$ lsusb
$ usb-devices

Modules

Also known as kernel modules are pieces of code that can be loaded and unloaded into the kernel on demand. Their main goal is to extend the functionality of the kernel without the need of rebooting the system.

To list currently loaded modules:

$ lsmod

To get information about a module:

$ modinfo <module>

To add/remove a module:

$ modprobe -v <module>
$ modprobe -rv <module> # remove

Commands to troubleshoot hardware

$ lspci -xxvvv # x: show hex, v: verbose
$ lscpu
$ lshw
$ cat /proc/meminfo

Kernel parameters is something different than modules, to see loaded parameters run: sysctl -a.

Booting the system

The boot process

  1. BIOS/UEFI: First you have the BIOS (Basic Input/Output System), or UEFI (Unified Extensible Firmware Interface). It's main job is to find to bootloader. UEFI stores all information about startup in a .EFI file in /boot.

  2. POST: (Power On Self Test) activates on-board hardware and checks them.

  3. Partition table: MBR (Master Boot Record) or GPT (Guid Partition Table). The partition table is located in the first 512 bytes of the disk and it describes the layout of your disk. The system needs to know the partition scheme before it can search for the bootloader which comes next. GPT is mostly used with UEFI but can also be used for BIOS because it has a 'protective' MBR.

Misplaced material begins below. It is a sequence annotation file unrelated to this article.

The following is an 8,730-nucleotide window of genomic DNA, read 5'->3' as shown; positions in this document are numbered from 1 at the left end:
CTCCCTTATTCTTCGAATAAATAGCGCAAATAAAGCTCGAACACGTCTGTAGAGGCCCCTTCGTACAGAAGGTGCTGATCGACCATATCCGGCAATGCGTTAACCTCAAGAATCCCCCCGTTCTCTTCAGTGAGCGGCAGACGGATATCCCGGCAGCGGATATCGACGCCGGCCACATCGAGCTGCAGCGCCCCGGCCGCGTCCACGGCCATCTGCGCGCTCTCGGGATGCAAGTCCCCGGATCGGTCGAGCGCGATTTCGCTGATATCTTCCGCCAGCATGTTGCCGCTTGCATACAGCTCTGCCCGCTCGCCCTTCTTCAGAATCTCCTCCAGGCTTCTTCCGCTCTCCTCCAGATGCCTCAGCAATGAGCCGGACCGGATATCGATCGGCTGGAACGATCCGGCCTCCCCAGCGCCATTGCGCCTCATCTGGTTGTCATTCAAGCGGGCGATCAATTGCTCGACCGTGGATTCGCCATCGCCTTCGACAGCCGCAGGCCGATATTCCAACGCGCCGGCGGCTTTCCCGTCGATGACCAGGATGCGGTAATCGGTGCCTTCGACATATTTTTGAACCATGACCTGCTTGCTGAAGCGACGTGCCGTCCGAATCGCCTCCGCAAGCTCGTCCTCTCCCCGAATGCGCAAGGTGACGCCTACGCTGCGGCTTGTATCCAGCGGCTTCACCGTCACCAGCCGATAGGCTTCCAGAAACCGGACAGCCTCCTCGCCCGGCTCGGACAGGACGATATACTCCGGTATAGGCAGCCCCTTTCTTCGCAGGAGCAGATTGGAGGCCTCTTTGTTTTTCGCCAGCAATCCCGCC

4. Bootloader: The bootloader is responsible for loading initrd and the kernel. There are several different bootloaders but the most used one is GRUB (Grand Unified Bootloader). You can specify kernel parameters in the bootloader like rw (read write permission), quiet (don't show boot info on screen when booting), splash (show an image on the screen when booting),.. .

  5. Initrd: The initial ramdisk. In the past you had initrd, now you have its successor initramfs (the process is still called initrd). These things are actually 'pre-kernel-loaders' and they are stripped down linux kernels. Their only job is to detect needed modules for the main kernel and load them. They contain default drivers, they also execute checks and mount the hard drive. As said initramfs is most used today, it is a temporary root file system that is build into the kernel itself (mounted directly into ram) instead of initrd which needed to be mounted separately and then would be replaced by the main kernel. They are stored as .img file in the /boot directly. If you didn't have an initrd the main kernel would need to contain all the modules for every type of hardware, it would be bloated.